Another Father's Day come & gone, my thirteenth since
my arrest & imprisonment. I left two beautiful daughters &
an unborn son out there. The truth is that I had left
them long before I committed murder & came to prison.
My daughters could barely say "dada" when I chose
booze over family. I was drowning in my many addictions
by the time my boy came along. I have never met him.
For the first few years of my sentence, I was blessed
to visit with my daughters a few times each year. They
always seemed to enjoy our brief time together, never giving
any indication that anything was seriously wrong with our
relationship. Perhaps I was blind to it then. Or perhaps
I am terrified by the thought of it now. But I feel
a significant separation.
I received no Father's Day card this year. My guilt &
shame for my past neglect - my abandonment - won't let
me write the number of years passed since my last Father's
Day card. God knows I did not deserve the few I did receive.
But my heart aches with the realization that my babies know
it too. That they might feel let down, neglected, abandoned,
without the daddy they deserved.
I have long claimed to dislike receiving holiday cards in prison,
reminders of what I am missing with my family. But this
month I am rethinking that sentiment. I would give my
very life to know that I have not hurt my children this way.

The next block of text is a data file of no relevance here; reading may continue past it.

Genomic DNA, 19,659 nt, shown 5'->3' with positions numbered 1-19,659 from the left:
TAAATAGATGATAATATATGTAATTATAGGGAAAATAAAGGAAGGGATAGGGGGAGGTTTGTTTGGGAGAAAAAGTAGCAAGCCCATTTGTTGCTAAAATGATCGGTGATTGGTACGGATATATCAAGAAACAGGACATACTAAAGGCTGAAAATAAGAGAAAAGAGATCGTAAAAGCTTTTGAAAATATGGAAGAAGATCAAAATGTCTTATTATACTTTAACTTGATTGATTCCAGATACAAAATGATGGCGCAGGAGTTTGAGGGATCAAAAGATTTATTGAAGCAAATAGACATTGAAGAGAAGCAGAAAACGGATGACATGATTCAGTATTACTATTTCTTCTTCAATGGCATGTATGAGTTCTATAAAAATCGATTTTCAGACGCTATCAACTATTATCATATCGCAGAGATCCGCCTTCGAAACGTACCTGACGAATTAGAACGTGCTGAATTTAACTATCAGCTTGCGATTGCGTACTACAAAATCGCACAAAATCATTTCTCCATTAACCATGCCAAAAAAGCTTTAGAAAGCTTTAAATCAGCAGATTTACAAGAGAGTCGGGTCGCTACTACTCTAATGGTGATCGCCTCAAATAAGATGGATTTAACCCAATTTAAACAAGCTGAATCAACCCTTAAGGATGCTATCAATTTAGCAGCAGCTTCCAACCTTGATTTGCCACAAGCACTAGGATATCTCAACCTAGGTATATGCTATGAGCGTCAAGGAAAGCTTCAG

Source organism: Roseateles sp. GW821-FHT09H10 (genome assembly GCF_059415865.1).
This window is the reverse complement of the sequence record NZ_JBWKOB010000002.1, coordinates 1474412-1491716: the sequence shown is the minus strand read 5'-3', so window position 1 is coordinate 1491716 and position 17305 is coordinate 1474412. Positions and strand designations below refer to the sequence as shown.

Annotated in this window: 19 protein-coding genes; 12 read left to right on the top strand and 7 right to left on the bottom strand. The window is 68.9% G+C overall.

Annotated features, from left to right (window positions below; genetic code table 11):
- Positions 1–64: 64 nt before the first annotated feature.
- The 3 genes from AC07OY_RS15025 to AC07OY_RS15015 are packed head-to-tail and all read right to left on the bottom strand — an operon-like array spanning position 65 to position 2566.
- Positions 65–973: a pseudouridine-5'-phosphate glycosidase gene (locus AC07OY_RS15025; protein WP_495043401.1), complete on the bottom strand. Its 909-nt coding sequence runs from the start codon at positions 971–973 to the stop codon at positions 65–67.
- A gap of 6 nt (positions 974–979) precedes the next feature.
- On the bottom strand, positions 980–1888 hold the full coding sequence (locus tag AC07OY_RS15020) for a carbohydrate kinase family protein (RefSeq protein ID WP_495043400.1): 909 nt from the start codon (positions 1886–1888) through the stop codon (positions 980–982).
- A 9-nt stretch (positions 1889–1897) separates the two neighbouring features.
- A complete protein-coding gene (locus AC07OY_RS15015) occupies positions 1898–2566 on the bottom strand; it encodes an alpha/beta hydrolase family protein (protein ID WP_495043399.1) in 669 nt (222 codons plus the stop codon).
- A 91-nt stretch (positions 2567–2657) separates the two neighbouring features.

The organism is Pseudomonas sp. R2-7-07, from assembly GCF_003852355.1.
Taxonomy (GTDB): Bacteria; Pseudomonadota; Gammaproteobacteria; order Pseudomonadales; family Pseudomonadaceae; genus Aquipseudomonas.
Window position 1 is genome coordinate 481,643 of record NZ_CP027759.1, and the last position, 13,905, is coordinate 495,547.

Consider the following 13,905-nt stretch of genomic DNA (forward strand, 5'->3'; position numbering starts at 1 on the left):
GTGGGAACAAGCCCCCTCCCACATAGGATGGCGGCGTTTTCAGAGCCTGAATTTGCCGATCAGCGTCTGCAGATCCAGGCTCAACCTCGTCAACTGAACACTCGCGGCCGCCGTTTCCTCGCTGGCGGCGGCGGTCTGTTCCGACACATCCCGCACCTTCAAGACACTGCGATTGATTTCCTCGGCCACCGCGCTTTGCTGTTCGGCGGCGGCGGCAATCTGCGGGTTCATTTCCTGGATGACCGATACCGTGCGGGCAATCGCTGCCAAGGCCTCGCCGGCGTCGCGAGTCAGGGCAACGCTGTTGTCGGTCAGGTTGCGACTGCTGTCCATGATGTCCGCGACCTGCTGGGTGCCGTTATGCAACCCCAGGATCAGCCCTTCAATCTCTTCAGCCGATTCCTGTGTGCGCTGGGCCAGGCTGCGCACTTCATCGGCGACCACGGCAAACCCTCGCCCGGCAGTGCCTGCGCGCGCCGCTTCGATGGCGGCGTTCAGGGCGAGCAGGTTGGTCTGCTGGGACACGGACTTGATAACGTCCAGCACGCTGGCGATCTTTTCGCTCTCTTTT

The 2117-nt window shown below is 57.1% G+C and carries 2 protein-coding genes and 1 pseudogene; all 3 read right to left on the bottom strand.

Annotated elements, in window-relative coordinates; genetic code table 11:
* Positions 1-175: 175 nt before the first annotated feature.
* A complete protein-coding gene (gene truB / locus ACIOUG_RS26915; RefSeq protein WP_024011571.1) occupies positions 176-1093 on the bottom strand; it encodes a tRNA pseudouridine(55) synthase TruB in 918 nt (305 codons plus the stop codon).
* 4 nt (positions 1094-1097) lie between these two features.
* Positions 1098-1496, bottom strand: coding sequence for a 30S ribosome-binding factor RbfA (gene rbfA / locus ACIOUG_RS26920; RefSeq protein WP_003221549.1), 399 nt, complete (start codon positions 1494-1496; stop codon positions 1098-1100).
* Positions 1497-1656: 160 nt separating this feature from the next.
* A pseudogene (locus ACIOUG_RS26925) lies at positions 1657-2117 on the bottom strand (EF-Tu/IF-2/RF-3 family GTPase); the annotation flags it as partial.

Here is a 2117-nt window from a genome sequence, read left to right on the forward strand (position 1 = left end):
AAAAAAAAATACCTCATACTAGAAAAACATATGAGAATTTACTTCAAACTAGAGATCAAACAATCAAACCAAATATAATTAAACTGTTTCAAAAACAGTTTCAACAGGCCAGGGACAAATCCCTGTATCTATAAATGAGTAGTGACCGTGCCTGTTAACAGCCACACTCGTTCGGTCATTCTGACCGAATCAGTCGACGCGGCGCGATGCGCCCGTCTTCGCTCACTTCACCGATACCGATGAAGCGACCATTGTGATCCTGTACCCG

The truth though, is that I cannot have it so easy. I must
suffer the taste of my own medicine.
Dan June 17, 2013
2015 jan 3
2014 aug 23
2014 jul 13
2014 apr 22
2014 feb 11
2014 feb 11
I have read through your posts several times and I wanted to write how impressed I am by the hard work that you are doing.
You face your past with real bravery. Most people are unable to do this. You take responsibility not just for what happened, but for all of the consequences (both seen and unseen).
I very much hope that you bring as much compassion to yourself (to your own story, and to your own mistakes) and you would now (I think) bring to someone else who has walked a similar path.
We all deserve forgiveness.
The road that you have traveled is in many ways more dangerous, more fraught with sadness, and more lonely than my own.
But we all live with regret and pain. The thing we both share is a desire to find a way to live with our sorrows and triumphs. To bear the guilt with grace, face it, and then put it (gently) to the side.
The sum of our lives is who we become, I believe, not who we were in our worst moment.
Take every care,